Dora Curtis

Clay, Beatrice. Stories of King Arthur and the Round Table. Illustrated by Beatrice Clay. J.M. Dent & Sons Ltd., 1920. From the collection of Alan Lupack and Barbara Tepa Lupack.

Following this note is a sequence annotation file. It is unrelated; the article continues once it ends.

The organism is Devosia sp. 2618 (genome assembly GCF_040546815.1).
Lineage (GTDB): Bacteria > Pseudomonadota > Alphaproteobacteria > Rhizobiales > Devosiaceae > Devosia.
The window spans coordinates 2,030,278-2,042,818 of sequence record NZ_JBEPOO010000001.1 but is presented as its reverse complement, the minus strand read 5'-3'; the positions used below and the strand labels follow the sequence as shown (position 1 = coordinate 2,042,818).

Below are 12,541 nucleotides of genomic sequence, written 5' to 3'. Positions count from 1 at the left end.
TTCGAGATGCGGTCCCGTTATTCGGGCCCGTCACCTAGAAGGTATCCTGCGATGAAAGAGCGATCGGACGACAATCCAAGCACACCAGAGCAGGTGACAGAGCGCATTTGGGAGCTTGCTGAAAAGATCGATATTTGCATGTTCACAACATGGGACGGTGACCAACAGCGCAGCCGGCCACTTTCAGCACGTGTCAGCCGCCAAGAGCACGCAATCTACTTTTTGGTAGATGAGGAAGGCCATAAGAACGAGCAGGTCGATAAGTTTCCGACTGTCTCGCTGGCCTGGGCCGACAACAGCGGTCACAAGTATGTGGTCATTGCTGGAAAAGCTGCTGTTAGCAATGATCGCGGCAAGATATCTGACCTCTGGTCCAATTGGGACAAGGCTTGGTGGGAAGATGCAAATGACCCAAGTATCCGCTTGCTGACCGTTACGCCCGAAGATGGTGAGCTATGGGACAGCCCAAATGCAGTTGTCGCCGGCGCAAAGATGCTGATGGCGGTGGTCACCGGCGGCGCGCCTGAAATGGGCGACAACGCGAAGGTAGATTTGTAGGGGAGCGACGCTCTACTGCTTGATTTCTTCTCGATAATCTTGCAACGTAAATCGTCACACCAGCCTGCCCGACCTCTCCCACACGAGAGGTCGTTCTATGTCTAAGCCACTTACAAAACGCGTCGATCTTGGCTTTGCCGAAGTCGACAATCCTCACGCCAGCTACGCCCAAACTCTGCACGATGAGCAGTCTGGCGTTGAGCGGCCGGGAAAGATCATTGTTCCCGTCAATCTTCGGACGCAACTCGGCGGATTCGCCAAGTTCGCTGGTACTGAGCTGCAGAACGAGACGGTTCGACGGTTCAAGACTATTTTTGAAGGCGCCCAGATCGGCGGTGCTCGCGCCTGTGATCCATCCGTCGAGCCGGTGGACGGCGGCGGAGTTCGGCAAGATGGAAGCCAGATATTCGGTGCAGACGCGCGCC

The most frequently illustrated scene from The Lady of Shalott—by women and men alike—is that of the Lady/Elaine in her barge. Beatrice Clay’s Stories of King Arthur, published by J.M. Dent & Sons Ltd., presents an Arthurian adaptation for young readers. In her introduction, Clay explains the historical and literary origins of King Arthur and cites information that had been used in her earlier version of this text titled Stories from Le Morte Darthur and the Mabinogion (1901). In Stories of King Arthur, Clay trains more of an emphasis on women in comparison to the Stories from Le Morte Darthur, as demonstrated by the inclusion of the character Morgan le Fey and the added illustrations of female figures by Dora Curtis. In the image of Elaine in the barge, Curtis uses foliage to frame the scene in an Art Nouveau style. As Elaine emerges from the bottom left of the frame, audiences are drawn to look at her before anything else. She wears a simple white gown with no other embellishments, in contrast to the rich jewelry and embroidery described by most authors. Here, she is simply a dead woman laid out in a boat. Camelot is far in the background with Arthur, Guinevere, and other onlookers on their way. However, since the barge is far from the shore and Camelot stretches across the frame, the viewer has the impression that Elaine will continue onward to a final resting place beyond the court and the piercing gaze of the attendants.